Framing a shed is not challenging. There are four parts:
1. measure and cut everything in advance
2. buy a nailgun and air compressor
3. use the nailgun
4. take frequent snack breaks
This is one of those cases where the prep takes as much time as the actual construction. Jen and I spent a full day measuring and cutting in preparation. Jen measured and marked each piece as I used the chop saw to cut. Every single one was flawless – except for the one piece that I happened to have measured. Ha!
We setup all the wood at the floor and used the floor as a table for construction. To make our life easier on the trusses, I setup a jig on the floor that was preset to the angle of the roof. The roof is 50° off plumb on each side – or a 110° roof. While a 45 degree roof would have made construction easier (everyone loves 90 degree angles) I’m glad we stuck with the 110. Forty five degree roofs are more common for saltbox type sheds – 50 is better for a colonial style and easier (though only marginally) for shingling.
My father-in-law came over to help with the construction. I also purchased an awesome 33Gal Air Compressor on Craigslist for $120! DAAAAANG! What a deal! My neighbor loaned me a framing gun and I bought 1000 nails. Literally a thousand nails. Nail gun framing nails don’t come in quantities much less than this. I did not run out of nails.
With the tools and an extra set of hands the framing commenced!
As I mentioned in the previous post, I modified the plan designs so that it had four windows and a door on the front side instead of the gable side of the shed. The door is 48 inches wide and just six feet tall which works great for me but anyone taller will constantly bump their heads.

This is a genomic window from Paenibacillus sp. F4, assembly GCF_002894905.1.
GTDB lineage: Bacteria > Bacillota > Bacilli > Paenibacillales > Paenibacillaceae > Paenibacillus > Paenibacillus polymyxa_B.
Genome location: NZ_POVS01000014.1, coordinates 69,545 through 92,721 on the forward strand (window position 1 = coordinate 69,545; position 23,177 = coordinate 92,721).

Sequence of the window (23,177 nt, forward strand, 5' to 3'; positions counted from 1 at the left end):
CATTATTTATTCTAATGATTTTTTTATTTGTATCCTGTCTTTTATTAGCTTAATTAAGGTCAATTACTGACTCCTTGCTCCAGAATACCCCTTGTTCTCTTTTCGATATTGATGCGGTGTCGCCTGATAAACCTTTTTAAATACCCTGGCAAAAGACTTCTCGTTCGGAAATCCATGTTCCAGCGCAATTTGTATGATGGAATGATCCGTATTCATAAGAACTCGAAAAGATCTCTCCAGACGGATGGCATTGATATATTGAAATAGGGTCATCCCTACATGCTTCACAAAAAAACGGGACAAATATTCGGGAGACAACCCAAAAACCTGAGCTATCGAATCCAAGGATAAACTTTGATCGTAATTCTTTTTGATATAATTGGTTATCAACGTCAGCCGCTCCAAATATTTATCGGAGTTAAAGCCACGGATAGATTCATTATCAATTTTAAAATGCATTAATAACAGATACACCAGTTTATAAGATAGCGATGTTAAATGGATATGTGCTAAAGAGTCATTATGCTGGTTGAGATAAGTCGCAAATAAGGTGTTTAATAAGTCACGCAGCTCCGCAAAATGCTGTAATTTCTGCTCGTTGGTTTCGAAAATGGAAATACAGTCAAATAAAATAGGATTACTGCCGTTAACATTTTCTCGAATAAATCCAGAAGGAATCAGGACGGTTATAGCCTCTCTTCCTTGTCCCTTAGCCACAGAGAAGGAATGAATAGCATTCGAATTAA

RAISING THE ROOF!!
We built all the trusses before putting up the walls. And just like the walls, it was a simple task to get them up and nailed into place.
All the framing took place in a single day!
I call this next part the Error Amplification Phase. Even the tiniest of errors ended up escalating exponentially. 1/8″ gap difference across the door frame? Prepare yourself for 30 hours of rework.
Thankfully there were only three or so errors besides that door one that ended up costing me later.
1. I made the floor 10ft x 12ft. The roof was designed for a slight overhang on each end – but since I made my floor the full width, the roof line extended to about 12 feet 4 inches. Since my roofline lumber was 12′ long and I wanted to plywood the roof without weird-sauce cuts, we had to reposition the end trusses to not overhang and I had to do all sorts of extra crazy trim stuff at the end. Ugh.
2. This one was phenomenally stupid. We centered the edge of the studs not the centers. We should have measured to center. That means come time to put up the plywood walls it was a roll of the dice if they happened to fall on a stud. We were lucky everywhere except for 3 spots where the seam falls NEXT to a stud. Ugh^2
3. My windows were framed EXACTLY TO FIT. Come on Mike D, get it together! I admit that I’m a bit arrogant when it comes to expectations of the quality of my work, but sizing a window frame to 22 x 26″ for a window that is manufactured at 22 x 26″ is not a bright thing to do.
Next up? The walls and the roofing.